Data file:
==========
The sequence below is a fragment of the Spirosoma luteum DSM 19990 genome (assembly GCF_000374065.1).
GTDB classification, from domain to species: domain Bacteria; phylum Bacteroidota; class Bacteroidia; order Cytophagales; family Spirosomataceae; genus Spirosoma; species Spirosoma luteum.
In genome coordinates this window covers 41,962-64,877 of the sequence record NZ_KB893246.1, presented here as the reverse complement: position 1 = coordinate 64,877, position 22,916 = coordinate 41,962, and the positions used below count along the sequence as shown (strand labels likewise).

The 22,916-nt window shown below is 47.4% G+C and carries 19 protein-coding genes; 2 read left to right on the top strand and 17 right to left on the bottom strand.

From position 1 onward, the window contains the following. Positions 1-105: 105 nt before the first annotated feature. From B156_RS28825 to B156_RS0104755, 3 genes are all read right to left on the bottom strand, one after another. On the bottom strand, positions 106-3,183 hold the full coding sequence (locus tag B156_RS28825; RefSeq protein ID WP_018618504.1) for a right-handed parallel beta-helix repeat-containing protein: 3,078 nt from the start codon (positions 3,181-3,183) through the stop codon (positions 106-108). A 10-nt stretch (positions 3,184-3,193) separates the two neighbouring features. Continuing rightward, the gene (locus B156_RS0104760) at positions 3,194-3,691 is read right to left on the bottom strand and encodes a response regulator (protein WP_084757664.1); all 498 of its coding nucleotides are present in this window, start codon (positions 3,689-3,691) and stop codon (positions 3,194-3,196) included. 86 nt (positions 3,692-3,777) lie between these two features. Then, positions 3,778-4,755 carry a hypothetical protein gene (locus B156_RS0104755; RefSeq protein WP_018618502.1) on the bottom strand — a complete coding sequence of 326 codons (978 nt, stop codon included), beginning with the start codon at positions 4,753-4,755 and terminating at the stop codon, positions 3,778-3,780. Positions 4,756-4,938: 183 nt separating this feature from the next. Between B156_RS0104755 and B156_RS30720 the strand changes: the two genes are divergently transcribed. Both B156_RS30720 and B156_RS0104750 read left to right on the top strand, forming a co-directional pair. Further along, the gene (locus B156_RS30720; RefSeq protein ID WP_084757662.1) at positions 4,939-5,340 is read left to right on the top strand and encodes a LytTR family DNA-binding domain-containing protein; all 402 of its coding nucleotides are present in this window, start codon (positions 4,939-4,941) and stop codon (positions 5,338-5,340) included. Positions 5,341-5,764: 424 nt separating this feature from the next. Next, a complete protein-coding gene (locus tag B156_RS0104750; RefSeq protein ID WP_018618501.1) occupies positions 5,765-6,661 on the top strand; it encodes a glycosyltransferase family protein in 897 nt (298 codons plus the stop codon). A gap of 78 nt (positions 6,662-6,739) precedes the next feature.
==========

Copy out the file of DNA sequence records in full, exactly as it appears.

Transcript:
The sequence below is a fragment of the Spirosoma luteum DSM 19990 genome (assembly GCF_000374065.1).
GTDB classification, from domain to species: domain Bacteria; phylum Bacteroidota; class Bacteroidia; order Cytophagales; family Spirosomataceae; genus Spirosoma; species Spirosoma luteum.
In genome coordinates this window covers 41,962-64,877 of the sequence record NZ_KB893246.1, presented here as the reverse complement: position 1 = coordinate 64,877, position 22,916 = coordinate 41,962, and the positions used below count along the sequence as shown (strand labels likewise).

The 22,916-nt window shown below is 47.4% G+C and carries 19 protein-coding genes; 2 read left to right on the top strand and 17 right to left on the bottom strand.

From position 1 onward, the window contains the following. Positions 1-105: 105 nt before the first annotated feature. From B156_RS28825 to B156_RS0104755, 3 genes are all read right to left on the bottom strand, one after another. On the bottom strand, positions 106-3,183 hold the full coding sequence (locus tag B156_RS28825; RefSeq protein ID WP_018618504.1) for a right-handed parallel beta-helix repeat-containing protein: 3,078 nt from the start codon (positions 3,181-3,183) through the stop codon (positions 106-108). A 10-nt stretch (positions 3,184-3,193) separates the two neighbouring features. Continuing rightward, the gene (locus B156_RS0104760) at positions 3,194-3,691 is read right to left on the bottom strand and encodes a response regulator (protein WP_084757664.1); all 498 of its coding nucleotides are present in this window, start codon (positions 3,689-3,691) and stop codon (positions 3,194-3,196) included. 86 nt (positions 3,692-3,777) lie between these two features. Then, positions 3,778-4,755 carry a hypothetical protein gene (locus B156_RS0104755; RefSeq protein WP_018618502.1) on the bottom strand — a complete coding sequence of 326 codons (978 nt, stop codon included), beginning with the start codon at positions 4,753-4,755 and terminating at the stop codon, positions 3,778-3,780. Positions 4,756-4,938: 183 nt separating this feature from the next. Between B156_RS0104755 and B156_RS30720 the strand changes: the two genes are divergently transcribed. Both B156_RS30720 and B156_RS0104750 read left to right on the top strand, forming a co-directional pair. Further along, the gene (locus B156_RS30720; RefSeq protein ID WP_084757662.1) at positions 4,939-5,340 is read left to right on the top strand and encodes a LytTR family DNA-binding domain-containing protein; all 402 of its coding nucleotides are present in this window, start codon (positions 4,939-4,941) and stop codon (positions 5,338-5,340) included. Positions 5,341-5,764: 424 nt separating this feature from the next. Next, a complete protein-coding gene (locus tag B156_RS0104750; RefSeq protein ID WP_018618501.1) occupies positions 5,765-6,661 on the top strand; it encodes a glycosyltransferase family protein in 897 nt (298 codons plus the stop codon). A gap of 78 nt (positions 6,662-6,739) precedes the next feature.